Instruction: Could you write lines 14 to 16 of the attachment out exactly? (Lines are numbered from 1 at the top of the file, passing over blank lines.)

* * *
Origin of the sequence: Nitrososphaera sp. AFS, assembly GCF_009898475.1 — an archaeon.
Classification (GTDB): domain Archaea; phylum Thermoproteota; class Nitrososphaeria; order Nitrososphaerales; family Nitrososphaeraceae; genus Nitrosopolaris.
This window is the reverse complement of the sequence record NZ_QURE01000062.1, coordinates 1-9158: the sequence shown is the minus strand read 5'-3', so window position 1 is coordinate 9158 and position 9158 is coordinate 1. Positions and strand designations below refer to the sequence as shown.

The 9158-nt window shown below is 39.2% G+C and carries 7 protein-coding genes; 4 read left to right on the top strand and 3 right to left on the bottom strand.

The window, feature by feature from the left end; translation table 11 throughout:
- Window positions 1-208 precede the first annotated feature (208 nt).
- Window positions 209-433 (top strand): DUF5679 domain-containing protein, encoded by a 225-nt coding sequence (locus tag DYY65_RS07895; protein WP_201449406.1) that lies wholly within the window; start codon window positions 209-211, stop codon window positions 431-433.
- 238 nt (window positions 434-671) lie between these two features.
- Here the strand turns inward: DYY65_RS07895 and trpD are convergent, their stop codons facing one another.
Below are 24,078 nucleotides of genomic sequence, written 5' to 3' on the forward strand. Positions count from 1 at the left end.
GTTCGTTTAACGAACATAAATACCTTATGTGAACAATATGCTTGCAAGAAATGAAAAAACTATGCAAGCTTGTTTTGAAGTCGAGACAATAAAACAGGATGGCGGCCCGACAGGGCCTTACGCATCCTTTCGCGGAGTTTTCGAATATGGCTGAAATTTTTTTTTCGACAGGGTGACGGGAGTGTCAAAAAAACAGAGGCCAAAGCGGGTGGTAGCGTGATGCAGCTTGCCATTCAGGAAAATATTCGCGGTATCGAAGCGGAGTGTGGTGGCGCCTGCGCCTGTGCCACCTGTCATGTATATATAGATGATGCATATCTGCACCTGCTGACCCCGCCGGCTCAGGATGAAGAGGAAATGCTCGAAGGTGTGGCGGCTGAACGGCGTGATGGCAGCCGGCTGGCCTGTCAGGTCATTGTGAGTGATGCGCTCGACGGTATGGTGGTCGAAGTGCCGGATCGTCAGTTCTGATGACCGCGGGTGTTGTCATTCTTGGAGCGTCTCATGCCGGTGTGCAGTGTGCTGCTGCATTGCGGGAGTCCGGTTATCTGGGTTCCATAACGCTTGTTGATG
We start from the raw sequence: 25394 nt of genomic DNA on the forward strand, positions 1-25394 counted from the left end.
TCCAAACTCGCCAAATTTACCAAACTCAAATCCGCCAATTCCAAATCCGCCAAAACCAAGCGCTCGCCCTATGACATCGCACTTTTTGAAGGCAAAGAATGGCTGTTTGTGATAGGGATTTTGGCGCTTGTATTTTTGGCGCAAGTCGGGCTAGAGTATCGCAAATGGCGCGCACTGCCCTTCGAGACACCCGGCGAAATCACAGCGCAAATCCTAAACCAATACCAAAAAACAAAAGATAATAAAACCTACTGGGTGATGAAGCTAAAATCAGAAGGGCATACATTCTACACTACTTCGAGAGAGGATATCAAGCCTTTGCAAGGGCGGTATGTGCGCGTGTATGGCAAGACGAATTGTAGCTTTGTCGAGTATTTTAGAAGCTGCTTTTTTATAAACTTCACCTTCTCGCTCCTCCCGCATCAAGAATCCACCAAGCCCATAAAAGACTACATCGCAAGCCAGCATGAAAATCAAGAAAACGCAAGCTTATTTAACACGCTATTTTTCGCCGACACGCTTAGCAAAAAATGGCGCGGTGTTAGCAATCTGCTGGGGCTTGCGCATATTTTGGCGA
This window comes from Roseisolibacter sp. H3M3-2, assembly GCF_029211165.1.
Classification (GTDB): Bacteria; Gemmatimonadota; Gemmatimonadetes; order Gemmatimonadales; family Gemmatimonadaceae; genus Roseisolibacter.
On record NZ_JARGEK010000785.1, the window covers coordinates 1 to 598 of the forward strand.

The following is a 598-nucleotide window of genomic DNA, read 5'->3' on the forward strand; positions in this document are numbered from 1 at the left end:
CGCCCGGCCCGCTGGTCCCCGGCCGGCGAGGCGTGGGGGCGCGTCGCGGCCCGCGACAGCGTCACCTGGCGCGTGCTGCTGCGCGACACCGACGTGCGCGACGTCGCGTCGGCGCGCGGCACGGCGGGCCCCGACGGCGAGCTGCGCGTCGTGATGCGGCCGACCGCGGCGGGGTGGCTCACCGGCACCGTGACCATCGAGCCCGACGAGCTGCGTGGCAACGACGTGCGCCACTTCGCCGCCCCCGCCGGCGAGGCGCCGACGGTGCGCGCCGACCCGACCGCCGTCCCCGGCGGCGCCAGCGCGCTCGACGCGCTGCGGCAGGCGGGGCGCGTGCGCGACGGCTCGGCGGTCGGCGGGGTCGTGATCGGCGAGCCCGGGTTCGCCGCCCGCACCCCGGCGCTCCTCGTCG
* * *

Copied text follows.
This window comes from Roseisolibacter sp. H3M3-2, assembly GCF_029211165.1.
Classification (GTDB): Bacteria; Gemmatimonadota; Gemmatimonadetes; order Gemmatimonadales; family Gemmatimonadaceae; genus Roseisolibacter.
On record NZ_JARGEK010000785.1, the window covers coordinates 1 to 598 of the forward strand.